About Me

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I am the Pastor/Teacher of Rivers of Joy Baptist Church in Minford, Ohio since August 2008.  I am married to Charity since June 14, 1969.  I have four grown children.   Having served in the local church for over forty years as Pastor/Teacher, Asso., Youth Pastor, Minister of Education, Building Upkeep, Camp Director, Sunday School Teacher, etc. Also I have worked in the public place for as many years as I have preached. Charity and her sister are co owner of Union Mills Conf. (Bakery) in West Portsmouth Ohio

Copyright Law and Cake Decorating Laws

Copyright Law and Cake Decorating

Another common issue that is often ignored is how copyright law affects cake decorating. Copyrighted characters created by Disney, Nintendo, and Nickelodeon are often requested as decorations for kids’ birthday cakes, and trademarks from designer purse manufacturers and sports teams are a common sight on cakes for weddings and other events.
Under current copyright law in the US, in most cases you must obtain permission from the copyright or trademark owner if you want to duplicate a protected work, such as an original character or logo. There are a few exceptions to this rule (including use as a parody, educational use, or copying a small portion of a work as part of a review), but these exceptions typically won’t apply to cake decorating.
If you are copying a copyrighted character in fondant, gumpaste, buttercream, etc. on a cake for personal use, your risk is minimal as long as you do not display the cake publicly — this means no pictures posted on social media sites. On the other hand, selling a cake with copyrighted characters without permission can be dangerous even if you don’t post pictures yourself — if you did a good job, chances are the customer and other guests at the event will post their own pictures.
There are a couple ways you can protect yourself against infringing on copyrights:
Get permission first.
Some copyright owners will let you copy their characters for free, some will require a license fee, and some won’t allow any copying. If you’re not sure who the copyright owner is, a Google search of the character’s name will usually lead to a web site with a copyright notice at the bottom and contact information for the company. Make sure to get permission in writing.
Since some of the most popular characters are owned by companies that usually won’t grant a license (e.g. Disney), your customers may be disappointed. I find that it’s helpful to require the customer to provide written permission before placing the order, that way if the copyright owner denies the request, the customer’s wrath is directed at the copyright owner instead of you. As it should be.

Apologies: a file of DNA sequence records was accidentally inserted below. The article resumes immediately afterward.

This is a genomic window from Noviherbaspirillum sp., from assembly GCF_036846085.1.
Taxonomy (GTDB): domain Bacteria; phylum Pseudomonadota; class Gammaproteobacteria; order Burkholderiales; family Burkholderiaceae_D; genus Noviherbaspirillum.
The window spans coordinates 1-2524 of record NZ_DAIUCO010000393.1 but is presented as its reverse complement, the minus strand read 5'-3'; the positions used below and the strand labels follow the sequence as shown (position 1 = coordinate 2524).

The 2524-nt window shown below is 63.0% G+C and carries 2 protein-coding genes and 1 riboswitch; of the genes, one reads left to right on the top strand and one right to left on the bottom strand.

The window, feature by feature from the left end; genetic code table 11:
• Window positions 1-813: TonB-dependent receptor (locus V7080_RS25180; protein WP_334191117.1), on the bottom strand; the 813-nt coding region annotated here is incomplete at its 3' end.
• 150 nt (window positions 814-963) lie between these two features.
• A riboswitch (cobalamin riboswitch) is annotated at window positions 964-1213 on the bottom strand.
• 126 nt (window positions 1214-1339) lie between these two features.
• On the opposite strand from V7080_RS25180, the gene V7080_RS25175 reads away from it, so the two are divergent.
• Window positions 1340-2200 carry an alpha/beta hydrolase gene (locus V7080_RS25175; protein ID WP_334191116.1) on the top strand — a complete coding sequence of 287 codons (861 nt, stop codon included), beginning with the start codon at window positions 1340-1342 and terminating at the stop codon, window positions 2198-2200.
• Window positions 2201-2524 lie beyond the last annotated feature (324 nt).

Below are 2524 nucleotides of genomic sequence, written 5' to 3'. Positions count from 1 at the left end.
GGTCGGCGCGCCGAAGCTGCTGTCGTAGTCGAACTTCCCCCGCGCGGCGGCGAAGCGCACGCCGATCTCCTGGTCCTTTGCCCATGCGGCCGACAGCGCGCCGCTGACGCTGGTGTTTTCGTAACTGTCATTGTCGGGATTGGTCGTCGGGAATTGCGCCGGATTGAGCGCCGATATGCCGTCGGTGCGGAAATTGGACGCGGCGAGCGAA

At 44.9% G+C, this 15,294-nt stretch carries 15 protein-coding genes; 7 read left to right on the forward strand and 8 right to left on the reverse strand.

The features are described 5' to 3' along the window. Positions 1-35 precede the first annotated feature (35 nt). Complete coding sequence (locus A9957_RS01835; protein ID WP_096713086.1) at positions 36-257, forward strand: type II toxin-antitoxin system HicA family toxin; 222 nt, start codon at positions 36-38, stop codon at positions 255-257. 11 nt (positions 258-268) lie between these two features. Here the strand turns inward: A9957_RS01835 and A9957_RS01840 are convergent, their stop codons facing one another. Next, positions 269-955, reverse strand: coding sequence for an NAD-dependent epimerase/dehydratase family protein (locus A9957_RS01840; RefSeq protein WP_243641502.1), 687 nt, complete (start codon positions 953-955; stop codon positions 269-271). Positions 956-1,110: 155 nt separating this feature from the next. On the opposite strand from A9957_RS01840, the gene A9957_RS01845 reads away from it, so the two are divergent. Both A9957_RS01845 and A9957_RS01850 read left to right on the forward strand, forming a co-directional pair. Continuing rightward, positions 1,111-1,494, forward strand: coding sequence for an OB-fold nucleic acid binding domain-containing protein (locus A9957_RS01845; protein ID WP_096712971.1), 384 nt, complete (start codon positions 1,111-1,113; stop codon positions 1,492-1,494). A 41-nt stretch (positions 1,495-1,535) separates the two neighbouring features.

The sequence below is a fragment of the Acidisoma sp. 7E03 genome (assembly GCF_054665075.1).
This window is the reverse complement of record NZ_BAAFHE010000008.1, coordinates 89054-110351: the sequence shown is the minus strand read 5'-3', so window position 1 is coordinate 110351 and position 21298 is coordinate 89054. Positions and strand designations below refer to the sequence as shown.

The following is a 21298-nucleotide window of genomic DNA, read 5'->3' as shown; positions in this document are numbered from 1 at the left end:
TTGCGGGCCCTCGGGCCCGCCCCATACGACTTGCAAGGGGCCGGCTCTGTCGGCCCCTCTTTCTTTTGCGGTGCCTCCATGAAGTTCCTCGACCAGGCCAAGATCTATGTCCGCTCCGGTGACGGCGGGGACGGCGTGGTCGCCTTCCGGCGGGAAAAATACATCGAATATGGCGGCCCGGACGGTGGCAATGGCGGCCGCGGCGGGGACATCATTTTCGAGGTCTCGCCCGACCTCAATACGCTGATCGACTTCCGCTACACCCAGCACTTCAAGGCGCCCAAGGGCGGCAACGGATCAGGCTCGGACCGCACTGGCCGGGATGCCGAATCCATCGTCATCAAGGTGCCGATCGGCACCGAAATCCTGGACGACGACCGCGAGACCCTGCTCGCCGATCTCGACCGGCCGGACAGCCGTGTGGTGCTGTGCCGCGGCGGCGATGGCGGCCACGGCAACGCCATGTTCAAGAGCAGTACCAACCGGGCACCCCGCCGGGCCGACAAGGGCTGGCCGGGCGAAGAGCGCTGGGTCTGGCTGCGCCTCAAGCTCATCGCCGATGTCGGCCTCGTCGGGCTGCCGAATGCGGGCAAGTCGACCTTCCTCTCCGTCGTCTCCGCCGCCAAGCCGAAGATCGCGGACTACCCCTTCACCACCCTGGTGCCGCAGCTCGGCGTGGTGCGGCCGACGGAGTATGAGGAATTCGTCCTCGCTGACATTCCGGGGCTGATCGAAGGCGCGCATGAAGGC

Use Licensed Figurines
There is a component of copyright law called the “First Sale Doctrine”, which allows you to purchase a licensed copy of a copyrighted work (e.g. a Mickey Mouse figurine) and resell that copy without obtaining permission. This is not considered infringement because the copyright owner has already been paid by the licensee. You should make sure the item you buy is legit and not an unlicensed knockoff.
There are some companies (like DecoPac) that sell complete scenes composed of several licensed copyrighted elements. When you purchase these products the license may require the scene to be used as pictured only. It’s unclear as to whether or not this is enforceable, but unless you want to be a test case I would recommend abiding by the license.
Go Generic or Public Domain
Copyright only legally protects original work, and it only protects that work for a certain amount of time. It does not protect generic concepts at all, so (as an example) you would be able to make a cake in the shape of a purse as long as it doesn’t look like a Coach purse or have a Coach logo.
There are also some works that are in the public domain, either because the author has given up copyright protection or copyright has expired. For example, Lewis Carroll’s original Alice in Wonderland books are in the public domain, so you are free to create your own spin on any of the characters in the book without permission. However, since Disney’s characters inspired by Carroll’s books are protected, you would need permission before reproducing any of them.
The line between generic and copyrighted can sometimes be a little blurry. My rule of thumb is if an average person would look at a cake and think “hey, that’s (copyrighted character)”, you need permission. (Making Mickey Mouse blue won’t cut it.) And since your goal as a cake decorator is to have exactly that reaction, you can see why this can be a difficult situation.
One final note: you may notice many, many examples of infringing cakes posted online by both individuals and businesses. This may be due to people being unaware of copyright law or simply not caring about it, but it does not mean that copyright law is not being enforced. This law exists to protect the investment of people and businesses who spend time and money creating original works of art, and if you create your own original work you would want to enjoy those same protections.
Granted that the scope and duration of copyright law has gotten a little out of control: works are currently protected for 95 years from the original publication date, and you can expect this to be extended further before 2019, which is when Mickey Mouse will fall into the public domain. But that’s a discussion for another time, and unfortunately you still have to follow laws you don’t agree with.